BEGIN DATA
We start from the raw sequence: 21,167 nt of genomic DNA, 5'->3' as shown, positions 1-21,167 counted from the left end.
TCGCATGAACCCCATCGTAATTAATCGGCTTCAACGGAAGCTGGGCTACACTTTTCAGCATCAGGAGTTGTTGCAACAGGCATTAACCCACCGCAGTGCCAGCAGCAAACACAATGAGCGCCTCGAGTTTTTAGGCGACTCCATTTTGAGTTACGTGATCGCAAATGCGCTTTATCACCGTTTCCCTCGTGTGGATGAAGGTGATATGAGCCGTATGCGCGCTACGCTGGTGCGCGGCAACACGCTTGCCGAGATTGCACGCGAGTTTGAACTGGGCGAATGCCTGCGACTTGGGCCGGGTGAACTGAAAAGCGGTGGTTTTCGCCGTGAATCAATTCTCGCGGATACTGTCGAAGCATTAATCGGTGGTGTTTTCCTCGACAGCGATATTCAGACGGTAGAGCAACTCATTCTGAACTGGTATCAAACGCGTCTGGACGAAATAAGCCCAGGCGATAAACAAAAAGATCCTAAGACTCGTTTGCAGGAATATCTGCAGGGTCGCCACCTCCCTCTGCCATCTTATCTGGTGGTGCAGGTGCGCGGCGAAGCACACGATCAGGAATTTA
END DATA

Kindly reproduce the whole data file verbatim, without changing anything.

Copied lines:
We start from the raw sequence: 21,167 nt of genomic DNA, 5'->3' as shown, positions 1-21,167 counted from the left end.
TCGCATGAACCCCATCGTAATTAATCGGCTTCAACGGAAGCTGGGCTACACTTTTCAGCATCAGGAGTTGTTGCAACAGGCATTAACCCACCGCAGTGCCAGCAGCAAACACAATGAGCGCCTCGAGTTTTTAGGCGACTCCATTTTGAGTTACGTGATCGCAAATGCGCTTTATCACCGTTTCCCTCGTGTGGATGAAGGTGATATGAGCCGTATGCGCGCTACGCTGGTGCGCGGCAACACGCTTGCCGAGATTGCACGCGAGTTTGAACTGGGCGAATGCCTGCGACTTGGGCCGGGTGAACTGAAAAGCGGTGGTTTTCGCCGTGAATCAATTCTCGCGGATACTGTCGAAGCATTAATCGGTGGTGTTTTCCTCGACAGCGATATTCAGACGGTAGAGCAACTCATTCTGAACTGGTATCAAACGCGTCTGGACGAAATAAGCCCAGGCGATAAACAAAAAGATCCTAAGACTCGTTTGCAGGAATATCTGCAGGGTCGCCACCTCCCTCTGCCATCTTATCTGGTGGTGCAGGTGCGCGGCGAAGCACACGATCAGGAATTTA